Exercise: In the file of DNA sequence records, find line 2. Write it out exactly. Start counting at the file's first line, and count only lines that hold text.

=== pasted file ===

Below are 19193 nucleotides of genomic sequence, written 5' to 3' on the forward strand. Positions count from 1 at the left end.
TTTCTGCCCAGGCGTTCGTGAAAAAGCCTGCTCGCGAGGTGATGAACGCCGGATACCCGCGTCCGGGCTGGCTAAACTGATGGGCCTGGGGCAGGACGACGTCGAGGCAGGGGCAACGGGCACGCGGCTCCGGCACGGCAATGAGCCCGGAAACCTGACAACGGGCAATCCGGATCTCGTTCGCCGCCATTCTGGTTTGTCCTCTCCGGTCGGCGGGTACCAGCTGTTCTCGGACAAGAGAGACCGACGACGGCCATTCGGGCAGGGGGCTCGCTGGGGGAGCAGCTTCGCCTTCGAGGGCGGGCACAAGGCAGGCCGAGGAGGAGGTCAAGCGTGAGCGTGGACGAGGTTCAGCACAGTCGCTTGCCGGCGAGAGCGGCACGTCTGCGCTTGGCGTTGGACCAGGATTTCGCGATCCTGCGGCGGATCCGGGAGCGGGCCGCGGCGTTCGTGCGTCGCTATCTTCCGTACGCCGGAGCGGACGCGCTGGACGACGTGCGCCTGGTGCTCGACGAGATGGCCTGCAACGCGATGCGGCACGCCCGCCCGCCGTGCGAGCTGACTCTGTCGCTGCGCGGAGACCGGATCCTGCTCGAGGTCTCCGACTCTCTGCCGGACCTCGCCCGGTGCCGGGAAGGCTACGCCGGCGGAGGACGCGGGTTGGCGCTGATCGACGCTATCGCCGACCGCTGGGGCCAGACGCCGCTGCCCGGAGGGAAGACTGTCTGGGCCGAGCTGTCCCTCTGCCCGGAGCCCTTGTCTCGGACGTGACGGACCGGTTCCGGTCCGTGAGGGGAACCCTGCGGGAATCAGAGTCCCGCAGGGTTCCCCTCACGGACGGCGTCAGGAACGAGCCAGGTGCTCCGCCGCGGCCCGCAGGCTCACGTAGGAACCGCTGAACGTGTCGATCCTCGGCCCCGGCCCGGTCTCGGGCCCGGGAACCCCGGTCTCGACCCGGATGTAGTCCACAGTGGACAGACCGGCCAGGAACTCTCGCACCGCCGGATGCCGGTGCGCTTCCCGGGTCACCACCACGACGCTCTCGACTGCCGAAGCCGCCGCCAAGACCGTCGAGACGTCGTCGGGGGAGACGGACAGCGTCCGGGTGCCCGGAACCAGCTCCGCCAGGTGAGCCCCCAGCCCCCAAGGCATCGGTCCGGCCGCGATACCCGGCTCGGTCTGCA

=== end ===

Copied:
TTTCTGCCCAGGCGTTCGTGAAAAAGCCTGCTCGCGAGGTGATGAACGCCGGATACCCGCGTCCGGGCTGGCTAAACTGATGGGCCTGGGGCAGGACGACGTCGAGGCAGGGGCAACGGGCACGCGGCTCCGGCACGGCAATGAGCCCGGAAACCTGACAACGGGCAATCCGGATCTCGTTCGCCGCCATTCTGGTTTGTCCTCTCCGGTCGGCGGGTACCAGCTGTTCTCGGACAAGAGAGACCGACGACGGCCATTCGGGCAGGGGGCTCGCTGGGGGAGCAGCTTCGCCTTCGAGGGCGGGCACAAGGCAGGCCGAGGAGGAGGTCAAGCGTGAGCGTGGACGAGGTTCAGCACAGTCGCTTGCCGGCGAGAGCGGCACGTCTGCGCTTGGCGTTGGACCAGGATTTCGCGATCCTGCGGCGGATCCGGGAGCGGGCCGCGGCGTTCGTGCGTCGCTATCTTCCGTACGCCGGAGCGGACGCGCTGGACGACGTGCGCCTGGTGCTCGACGAGATGGCCTGCAACGCGATGCGGCACGCCCGCCCGCCGTGCGAGCTGACTCTGTCGCTGCGCGGAGACCGGATCCTGCTCGAGGTCTCCGACTCTCTGCCGGACCTCGCCCGGTGCCGGGAAGGCTACGCCGGCGGAGGACGCGGGTTGGCGCTGATCGACGCTATCGCCGACCGCTGGGGCCAGACGCCGCTGCCCGGAGGGAAGACTGTCTGGGCCGAGCTGTCCCTCTGCCCGGAGCCCTTGTCTCGGACGTGACGGACCGGTTCCGGTCCGTGAGGGGAACCCTGCGGGAATCAGAGTCCCGCAGGGTTCCCCTCACGGACGGCGTCAGGAACGAGCCAGGTGCTCCGCCGCGGCCCGCAGGCTCACGTAGGAACCGCTGAACGTGTCGATCCTCGGCCCCGGCCCGGTCTCGGGCCCGGGAACCCCGGTCTCGACCCGGATGTAGTCCACAGTGGACAGACCGGCCAGGAACTCTCGCACCGCCGGATGCCGGTGCGCTTCCCGGGTCACCACCACGACGCTCTCGACTGCCGAAGCCGCCGCCAAGACCGTCGAGACGTCGTCGGGGGAGACGGACAGCGTCCGGGTGCCCGGAACCAGCTCCGCCAGGTGAGCCCCCAGCCCCCAAGGCATCGGTCCGGCCGCGATACCCGGCTCGGTCTGCA